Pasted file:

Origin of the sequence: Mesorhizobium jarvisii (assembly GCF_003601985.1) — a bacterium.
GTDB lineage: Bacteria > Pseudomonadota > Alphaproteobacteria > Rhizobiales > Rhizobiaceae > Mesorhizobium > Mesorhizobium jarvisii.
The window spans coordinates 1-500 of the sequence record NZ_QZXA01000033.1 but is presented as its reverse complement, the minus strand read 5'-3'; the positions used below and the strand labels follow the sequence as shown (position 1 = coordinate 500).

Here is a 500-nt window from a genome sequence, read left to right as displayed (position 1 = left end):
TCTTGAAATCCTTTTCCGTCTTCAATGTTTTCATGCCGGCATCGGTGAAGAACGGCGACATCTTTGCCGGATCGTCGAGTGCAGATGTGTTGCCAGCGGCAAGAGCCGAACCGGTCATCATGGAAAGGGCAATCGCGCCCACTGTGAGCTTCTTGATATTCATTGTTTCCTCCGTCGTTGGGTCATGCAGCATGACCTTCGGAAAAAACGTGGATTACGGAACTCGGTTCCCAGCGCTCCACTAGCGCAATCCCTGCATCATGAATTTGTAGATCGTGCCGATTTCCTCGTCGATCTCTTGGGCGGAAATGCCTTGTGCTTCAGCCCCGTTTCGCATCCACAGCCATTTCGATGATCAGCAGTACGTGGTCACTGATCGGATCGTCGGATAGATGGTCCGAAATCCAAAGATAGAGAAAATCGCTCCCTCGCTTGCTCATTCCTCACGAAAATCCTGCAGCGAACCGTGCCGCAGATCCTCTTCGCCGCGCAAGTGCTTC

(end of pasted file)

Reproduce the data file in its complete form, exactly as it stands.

Origin of the sequence: Mesorhizobium jarvisii (assembly GCF_003601985.1) — a bacterium.
GTDB lineage: Bacteria > Pseudomonadota > Alphaproteobacteria > Rhizobiales > Rhizobiaceae > Mesorhizobium > Mesorhizobium jarvisii.
The window spans coordinates 1-500 of the sequence record NZ_QZXA01000033.1 but is presented as its reverse complement, the minus strand read 5'-3'; the positions used below and the strand labels follow the sequence as shown (position 1 = coordinate 500).

Here is a 500-nt window from a genome sequence, read left to right as displayed (position 1 = left end):
TCTTGAAATCCTTTTCCGTCTTCAATGTTTTCATGCCGGCATCGGTGAAGAACGGCGACATCTTTGCCGGATCGTCGAGTGCAGATGTGTTGCCAGCGGCAAGAGCCGAACCGGTCATCATGGAAAGGGCAATCGCGCCCACTGTGAGCTTCTTGATATTCATTGTTTCCTCCGTCGTTGGGTCATGCAGCATGACCTTCGGAAAAAACGTGGATTACGGAACTCGGTTCCCAGCGCTCCACTAGCGCAATCCCTGCATCATGAATTTGTAGATCGTGCCGATTTCCTCGTCGATCTCTTGGGCGGAAATGCCTTGTGCTTCAGCCCCGTTTCGCATCCACAGCCATTTCGATGATCAGCAGTACGTGGTCACTGATCGGATCGTCGGATAGATGGTCCGAAATCCAAAGATAGAGAAAATCGCTCCCTCGCTTGCTCATTCCTCACGAAAATCCTGCAGCGAACCGTGCCGCAGATCCTCTTCGCCGCGCAAGTGCTTC